Concerns about food safety and, perhaps more critically, sustainable food production are behind the Food Safety Modernization Act (FSMA) currently being implemented in the United States. As usual, we must look to technology which is crucial to helping solve this kind of complicated and complex challenge. How do supply chain technologies help achieve both safety and sustainability in our food supply?
Food production and the resulting logistics challenges will only grow more complicated as the global population continues to grow toward the 9 billion mark by 2050. Beyond the challenges of simply producing enough food for all those mouths, dramatic climate change threatens food producers’ ability to sustainably meet the swelling demand. A hotter climate also poses highly increased risks of food contamination as it moves through the supply chain.
Food Logistics magazine quotes sustainability expert Leslie Sykes, “The overlapping and complementary nature of food safety and sustainability best practices presents an opportunity for harmonization, not just at the production level, but also at the marketing, buyer, consumer education, and certification levels. Many of the systems used to track, promote, and manage risk for food safety can be retooled and used for sustainability purposes.”
Many food shippers already have such systems in place. For instance, the supply chain logistics tools like TMS, route optimizers and WMS solutions food producers use to manage the movement of agricultural freight can be effectively configured to monitor temperatures of perishable products in transit. They can be set up to monitor and enforce the proper, timely cleaning and maintenance of equipment used to haul product. They can even be leveraged to minimize the miles traveled between farm, production plant and retail outlets. These three configurability options, together, mitigate spoilage and contamination all while yielding a smaller carbon footprint.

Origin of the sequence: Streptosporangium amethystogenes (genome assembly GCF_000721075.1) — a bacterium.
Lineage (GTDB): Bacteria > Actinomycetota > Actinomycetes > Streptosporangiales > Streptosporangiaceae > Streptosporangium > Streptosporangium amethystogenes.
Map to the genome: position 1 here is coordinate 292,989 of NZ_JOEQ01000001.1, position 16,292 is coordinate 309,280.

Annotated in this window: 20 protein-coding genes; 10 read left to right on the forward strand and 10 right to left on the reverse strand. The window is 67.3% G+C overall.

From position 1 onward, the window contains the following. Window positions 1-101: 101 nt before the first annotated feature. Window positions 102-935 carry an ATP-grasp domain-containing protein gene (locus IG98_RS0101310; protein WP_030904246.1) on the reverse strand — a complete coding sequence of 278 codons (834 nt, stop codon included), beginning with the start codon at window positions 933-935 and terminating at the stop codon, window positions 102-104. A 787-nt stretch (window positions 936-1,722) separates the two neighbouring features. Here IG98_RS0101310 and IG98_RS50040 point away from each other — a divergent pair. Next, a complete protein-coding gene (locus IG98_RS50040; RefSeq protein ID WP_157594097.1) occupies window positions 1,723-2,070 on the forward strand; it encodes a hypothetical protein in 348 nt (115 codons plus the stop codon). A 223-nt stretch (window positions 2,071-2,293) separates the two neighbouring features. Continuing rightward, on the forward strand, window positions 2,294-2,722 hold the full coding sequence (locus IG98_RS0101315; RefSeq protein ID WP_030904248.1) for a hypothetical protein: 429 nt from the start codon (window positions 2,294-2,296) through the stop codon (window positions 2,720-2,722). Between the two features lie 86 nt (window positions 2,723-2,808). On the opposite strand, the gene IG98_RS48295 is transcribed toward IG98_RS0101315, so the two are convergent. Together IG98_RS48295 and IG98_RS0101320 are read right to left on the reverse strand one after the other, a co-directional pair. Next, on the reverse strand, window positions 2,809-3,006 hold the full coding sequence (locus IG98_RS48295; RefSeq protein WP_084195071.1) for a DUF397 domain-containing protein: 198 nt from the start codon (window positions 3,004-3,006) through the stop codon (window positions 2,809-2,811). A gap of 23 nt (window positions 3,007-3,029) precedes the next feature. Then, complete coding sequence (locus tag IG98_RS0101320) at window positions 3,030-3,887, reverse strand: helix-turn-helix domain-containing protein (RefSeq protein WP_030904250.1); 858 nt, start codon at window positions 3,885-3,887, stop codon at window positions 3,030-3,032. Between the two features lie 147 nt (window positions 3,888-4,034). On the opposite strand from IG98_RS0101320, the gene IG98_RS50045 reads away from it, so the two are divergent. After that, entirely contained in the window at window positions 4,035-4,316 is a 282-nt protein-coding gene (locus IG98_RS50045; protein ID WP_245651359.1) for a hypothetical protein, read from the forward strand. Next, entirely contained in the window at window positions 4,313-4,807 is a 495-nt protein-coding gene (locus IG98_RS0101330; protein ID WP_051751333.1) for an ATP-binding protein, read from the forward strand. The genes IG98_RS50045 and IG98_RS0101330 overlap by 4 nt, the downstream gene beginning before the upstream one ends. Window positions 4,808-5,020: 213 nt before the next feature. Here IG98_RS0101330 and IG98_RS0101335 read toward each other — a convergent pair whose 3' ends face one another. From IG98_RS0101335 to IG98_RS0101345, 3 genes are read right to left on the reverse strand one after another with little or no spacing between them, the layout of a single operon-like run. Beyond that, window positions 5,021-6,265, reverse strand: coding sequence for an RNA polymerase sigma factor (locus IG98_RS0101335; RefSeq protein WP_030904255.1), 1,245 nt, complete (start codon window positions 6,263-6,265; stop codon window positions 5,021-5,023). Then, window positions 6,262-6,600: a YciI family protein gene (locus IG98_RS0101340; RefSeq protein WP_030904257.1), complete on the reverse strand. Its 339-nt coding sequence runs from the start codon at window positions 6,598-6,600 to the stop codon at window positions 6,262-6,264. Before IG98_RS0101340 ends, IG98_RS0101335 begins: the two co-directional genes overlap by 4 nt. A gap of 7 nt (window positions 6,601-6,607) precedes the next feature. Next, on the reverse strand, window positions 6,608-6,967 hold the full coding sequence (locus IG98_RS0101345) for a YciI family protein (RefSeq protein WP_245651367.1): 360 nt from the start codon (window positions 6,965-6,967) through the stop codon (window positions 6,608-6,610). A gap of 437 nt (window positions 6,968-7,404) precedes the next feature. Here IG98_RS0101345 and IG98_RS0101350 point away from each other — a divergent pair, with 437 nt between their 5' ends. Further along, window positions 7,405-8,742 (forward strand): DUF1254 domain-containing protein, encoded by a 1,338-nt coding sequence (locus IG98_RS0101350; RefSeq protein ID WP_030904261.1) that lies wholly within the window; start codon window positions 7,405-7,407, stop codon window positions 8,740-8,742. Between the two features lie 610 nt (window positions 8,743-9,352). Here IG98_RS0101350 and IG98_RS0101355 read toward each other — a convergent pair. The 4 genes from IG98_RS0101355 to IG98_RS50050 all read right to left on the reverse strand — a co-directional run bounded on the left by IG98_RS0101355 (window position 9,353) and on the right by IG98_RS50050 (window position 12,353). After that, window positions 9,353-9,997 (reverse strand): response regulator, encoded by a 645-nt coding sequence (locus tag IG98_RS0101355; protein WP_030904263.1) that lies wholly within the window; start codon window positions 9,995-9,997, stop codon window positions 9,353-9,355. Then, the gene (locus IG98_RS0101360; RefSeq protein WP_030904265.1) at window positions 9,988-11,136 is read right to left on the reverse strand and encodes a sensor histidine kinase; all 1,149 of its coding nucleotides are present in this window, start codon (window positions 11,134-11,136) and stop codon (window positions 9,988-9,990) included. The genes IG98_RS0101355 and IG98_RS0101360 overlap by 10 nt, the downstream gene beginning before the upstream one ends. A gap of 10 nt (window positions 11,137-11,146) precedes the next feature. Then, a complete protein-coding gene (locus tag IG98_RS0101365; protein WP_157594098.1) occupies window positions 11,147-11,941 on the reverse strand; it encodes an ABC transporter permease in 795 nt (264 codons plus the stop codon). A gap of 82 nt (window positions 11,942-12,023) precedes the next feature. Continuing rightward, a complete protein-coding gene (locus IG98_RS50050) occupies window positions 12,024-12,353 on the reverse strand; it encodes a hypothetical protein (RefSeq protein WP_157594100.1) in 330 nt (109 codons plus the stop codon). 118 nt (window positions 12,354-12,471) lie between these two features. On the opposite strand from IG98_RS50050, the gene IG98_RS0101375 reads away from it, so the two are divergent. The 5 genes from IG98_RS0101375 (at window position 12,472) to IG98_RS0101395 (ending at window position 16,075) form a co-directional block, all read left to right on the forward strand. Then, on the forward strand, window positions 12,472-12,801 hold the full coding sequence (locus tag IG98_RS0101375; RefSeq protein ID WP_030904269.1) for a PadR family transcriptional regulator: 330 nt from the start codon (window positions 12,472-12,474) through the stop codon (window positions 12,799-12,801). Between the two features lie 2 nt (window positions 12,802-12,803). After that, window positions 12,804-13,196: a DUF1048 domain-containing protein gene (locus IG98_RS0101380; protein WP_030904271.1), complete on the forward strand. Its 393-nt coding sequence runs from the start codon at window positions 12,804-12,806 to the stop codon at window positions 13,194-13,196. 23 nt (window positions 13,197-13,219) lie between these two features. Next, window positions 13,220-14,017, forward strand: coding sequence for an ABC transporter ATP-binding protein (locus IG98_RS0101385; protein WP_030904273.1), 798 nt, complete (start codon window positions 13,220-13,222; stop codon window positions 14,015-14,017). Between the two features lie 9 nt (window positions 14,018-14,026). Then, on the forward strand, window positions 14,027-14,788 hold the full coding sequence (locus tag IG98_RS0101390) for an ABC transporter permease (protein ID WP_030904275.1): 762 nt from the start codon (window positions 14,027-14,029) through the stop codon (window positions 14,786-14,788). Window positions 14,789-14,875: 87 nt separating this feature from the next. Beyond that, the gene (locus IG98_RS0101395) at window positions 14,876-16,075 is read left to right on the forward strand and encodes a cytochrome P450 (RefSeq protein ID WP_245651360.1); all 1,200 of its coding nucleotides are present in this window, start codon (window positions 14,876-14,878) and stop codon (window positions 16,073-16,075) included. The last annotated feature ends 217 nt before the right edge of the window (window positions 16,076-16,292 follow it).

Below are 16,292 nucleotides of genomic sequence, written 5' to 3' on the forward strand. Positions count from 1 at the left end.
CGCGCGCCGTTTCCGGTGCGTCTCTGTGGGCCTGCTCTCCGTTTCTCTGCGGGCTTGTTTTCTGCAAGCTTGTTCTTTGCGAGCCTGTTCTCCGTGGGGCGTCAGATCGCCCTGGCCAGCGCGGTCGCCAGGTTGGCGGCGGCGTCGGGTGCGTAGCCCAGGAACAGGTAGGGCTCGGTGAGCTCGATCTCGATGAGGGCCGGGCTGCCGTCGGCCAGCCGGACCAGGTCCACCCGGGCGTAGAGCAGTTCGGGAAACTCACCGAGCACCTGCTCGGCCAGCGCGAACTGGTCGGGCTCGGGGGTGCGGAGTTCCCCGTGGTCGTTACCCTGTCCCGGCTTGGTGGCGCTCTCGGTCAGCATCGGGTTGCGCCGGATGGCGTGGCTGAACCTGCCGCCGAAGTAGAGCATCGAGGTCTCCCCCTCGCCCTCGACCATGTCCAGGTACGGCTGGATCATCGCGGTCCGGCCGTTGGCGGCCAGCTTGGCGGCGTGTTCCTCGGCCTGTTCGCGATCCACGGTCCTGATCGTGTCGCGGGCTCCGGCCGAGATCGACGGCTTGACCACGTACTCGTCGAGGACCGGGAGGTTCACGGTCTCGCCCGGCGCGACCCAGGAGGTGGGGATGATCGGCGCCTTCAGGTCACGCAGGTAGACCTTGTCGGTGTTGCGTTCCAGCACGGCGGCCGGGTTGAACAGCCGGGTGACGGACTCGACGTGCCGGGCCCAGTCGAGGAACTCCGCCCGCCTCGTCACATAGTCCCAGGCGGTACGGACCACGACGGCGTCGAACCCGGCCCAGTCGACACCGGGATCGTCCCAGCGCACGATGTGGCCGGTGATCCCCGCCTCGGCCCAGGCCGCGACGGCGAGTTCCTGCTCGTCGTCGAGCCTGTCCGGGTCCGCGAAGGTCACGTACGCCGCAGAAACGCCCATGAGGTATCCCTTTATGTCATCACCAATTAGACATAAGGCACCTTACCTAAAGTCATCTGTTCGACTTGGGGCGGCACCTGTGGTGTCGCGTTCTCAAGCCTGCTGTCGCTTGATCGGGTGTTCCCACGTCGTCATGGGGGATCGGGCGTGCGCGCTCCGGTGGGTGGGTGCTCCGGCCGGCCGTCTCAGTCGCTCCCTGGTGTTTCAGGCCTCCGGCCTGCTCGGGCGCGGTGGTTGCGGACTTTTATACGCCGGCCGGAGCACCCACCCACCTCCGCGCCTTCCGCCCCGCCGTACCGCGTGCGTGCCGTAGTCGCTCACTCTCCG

An example of a next generation sustainability concept looks at ways ag producers manage actual land use. Crop rotation and other best practices for sustainable agriculture can influence how, when and where product is grown, harvested and picked up for delivery. Marrying the planning of sound agricultural practices with an eye toward the eventual involvement of transportation is also a strategy reliant on the food shipper’s ability to devise and execute efficient transportation plans.
Between an increased focus on the logistics required to support sustainable growing practices and redoubled efforts at using tech like TMS, advanced scheduling, transportation optimization and dynamic routing, food shippers can ensure safer, more sustainable food supply chains and continue to feed the world.